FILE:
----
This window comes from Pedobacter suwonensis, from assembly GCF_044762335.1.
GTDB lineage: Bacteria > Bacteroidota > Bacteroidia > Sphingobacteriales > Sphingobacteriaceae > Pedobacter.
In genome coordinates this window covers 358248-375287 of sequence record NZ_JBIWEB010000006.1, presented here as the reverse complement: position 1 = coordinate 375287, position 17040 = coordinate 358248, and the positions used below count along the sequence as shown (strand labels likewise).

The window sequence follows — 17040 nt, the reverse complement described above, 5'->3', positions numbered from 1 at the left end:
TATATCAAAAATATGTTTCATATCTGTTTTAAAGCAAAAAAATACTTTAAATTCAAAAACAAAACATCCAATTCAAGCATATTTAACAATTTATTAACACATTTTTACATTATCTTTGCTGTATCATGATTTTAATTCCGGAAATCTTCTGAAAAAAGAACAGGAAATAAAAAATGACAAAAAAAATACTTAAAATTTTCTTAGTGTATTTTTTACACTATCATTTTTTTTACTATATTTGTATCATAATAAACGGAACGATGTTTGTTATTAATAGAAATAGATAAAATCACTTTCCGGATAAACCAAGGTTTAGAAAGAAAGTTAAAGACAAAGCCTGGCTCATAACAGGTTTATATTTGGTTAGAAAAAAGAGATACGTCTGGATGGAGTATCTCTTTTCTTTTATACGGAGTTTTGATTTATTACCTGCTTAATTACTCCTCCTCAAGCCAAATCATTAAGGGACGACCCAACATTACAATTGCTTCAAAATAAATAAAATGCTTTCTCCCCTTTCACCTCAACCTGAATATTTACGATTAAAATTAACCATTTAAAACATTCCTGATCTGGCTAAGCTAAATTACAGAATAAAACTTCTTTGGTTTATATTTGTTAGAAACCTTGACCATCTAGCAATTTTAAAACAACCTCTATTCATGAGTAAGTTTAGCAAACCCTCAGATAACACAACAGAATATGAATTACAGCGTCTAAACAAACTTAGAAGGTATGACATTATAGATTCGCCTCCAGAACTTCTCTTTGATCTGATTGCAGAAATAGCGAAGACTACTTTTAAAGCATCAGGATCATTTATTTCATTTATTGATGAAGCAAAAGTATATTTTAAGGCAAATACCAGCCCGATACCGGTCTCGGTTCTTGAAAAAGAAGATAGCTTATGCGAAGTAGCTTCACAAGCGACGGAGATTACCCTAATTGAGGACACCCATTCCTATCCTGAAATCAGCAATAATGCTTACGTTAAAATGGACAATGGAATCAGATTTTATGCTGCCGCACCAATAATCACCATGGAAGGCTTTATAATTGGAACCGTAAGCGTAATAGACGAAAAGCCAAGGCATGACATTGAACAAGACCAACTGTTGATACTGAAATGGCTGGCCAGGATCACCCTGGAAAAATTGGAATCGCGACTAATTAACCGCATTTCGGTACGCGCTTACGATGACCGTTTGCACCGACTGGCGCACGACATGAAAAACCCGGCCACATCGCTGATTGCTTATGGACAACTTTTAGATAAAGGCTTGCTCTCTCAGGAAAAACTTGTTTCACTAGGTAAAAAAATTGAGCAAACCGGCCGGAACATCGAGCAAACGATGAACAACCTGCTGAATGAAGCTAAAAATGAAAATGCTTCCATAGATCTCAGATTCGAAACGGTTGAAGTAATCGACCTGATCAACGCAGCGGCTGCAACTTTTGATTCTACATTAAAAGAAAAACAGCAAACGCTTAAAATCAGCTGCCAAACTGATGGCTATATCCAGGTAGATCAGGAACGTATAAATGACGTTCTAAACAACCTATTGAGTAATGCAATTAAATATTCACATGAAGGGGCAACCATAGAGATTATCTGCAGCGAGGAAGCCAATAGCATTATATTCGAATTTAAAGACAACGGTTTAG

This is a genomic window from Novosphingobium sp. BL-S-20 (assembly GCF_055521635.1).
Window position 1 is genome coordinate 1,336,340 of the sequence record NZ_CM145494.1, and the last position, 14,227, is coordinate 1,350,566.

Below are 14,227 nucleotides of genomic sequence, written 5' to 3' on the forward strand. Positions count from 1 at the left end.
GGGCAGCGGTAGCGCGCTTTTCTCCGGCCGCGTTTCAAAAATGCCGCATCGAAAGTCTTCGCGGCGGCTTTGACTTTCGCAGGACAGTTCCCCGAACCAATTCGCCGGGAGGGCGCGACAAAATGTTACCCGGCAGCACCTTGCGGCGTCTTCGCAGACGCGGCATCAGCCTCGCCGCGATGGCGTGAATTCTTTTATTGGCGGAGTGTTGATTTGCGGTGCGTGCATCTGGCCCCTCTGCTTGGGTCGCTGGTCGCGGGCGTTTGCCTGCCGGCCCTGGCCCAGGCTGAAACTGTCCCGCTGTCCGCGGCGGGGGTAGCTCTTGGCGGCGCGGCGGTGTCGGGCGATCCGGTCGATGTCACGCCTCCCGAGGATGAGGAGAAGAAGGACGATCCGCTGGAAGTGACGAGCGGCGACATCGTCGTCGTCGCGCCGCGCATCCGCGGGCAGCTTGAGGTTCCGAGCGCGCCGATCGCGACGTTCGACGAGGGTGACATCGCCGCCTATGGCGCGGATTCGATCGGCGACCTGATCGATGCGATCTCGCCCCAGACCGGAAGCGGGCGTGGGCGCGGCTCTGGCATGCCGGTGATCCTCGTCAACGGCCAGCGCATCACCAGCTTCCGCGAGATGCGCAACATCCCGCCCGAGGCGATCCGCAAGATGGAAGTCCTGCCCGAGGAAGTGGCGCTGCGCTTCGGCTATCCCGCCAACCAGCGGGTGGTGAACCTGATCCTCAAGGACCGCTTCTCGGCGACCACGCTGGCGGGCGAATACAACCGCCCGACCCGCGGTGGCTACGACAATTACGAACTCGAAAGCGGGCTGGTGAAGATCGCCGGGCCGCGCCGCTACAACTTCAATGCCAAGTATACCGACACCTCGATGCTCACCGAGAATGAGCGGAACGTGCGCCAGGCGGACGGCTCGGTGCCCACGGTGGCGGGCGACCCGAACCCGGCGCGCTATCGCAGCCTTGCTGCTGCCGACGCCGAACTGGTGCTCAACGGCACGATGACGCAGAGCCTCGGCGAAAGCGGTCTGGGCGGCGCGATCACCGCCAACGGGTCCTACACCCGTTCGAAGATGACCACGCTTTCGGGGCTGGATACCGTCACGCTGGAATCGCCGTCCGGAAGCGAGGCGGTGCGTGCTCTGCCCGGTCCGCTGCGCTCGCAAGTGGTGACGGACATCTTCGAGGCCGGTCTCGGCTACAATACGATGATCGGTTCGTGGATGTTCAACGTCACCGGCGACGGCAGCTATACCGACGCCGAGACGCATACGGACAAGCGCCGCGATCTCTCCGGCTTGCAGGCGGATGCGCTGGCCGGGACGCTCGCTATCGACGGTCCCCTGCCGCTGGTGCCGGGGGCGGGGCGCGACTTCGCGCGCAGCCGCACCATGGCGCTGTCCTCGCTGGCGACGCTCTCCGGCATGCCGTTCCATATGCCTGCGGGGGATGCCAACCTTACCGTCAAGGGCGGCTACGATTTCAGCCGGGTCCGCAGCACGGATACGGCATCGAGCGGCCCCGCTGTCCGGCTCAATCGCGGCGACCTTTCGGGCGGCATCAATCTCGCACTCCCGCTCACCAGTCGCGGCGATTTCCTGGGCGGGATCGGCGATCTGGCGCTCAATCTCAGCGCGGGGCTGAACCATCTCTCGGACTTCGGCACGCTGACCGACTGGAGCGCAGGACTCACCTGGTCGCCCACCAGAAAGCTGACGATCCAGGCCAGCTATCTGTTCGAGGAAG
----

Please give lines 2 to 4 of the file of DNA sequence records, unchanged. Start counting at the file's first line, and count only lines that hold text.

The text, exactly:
GTDB lineage: Bacteria > Bacteroidota > Bacteroidia > Sphingobacteriales > Sphingobacteriaceae > Pedobacter.
In genome coordinates this window covers 358248-375287 of sequence record NZ_JBIWEB010000006.1, presented here as the reverse complement: position 1 = coordinate 375287, position 17040 = coordinate 358248, and the positions used below count along the sequence as shown (strand labels likewise).

The window sequence follows — 17040 nt, the reverse complement described above, 5'->3', positions numbered from 1 at the left end: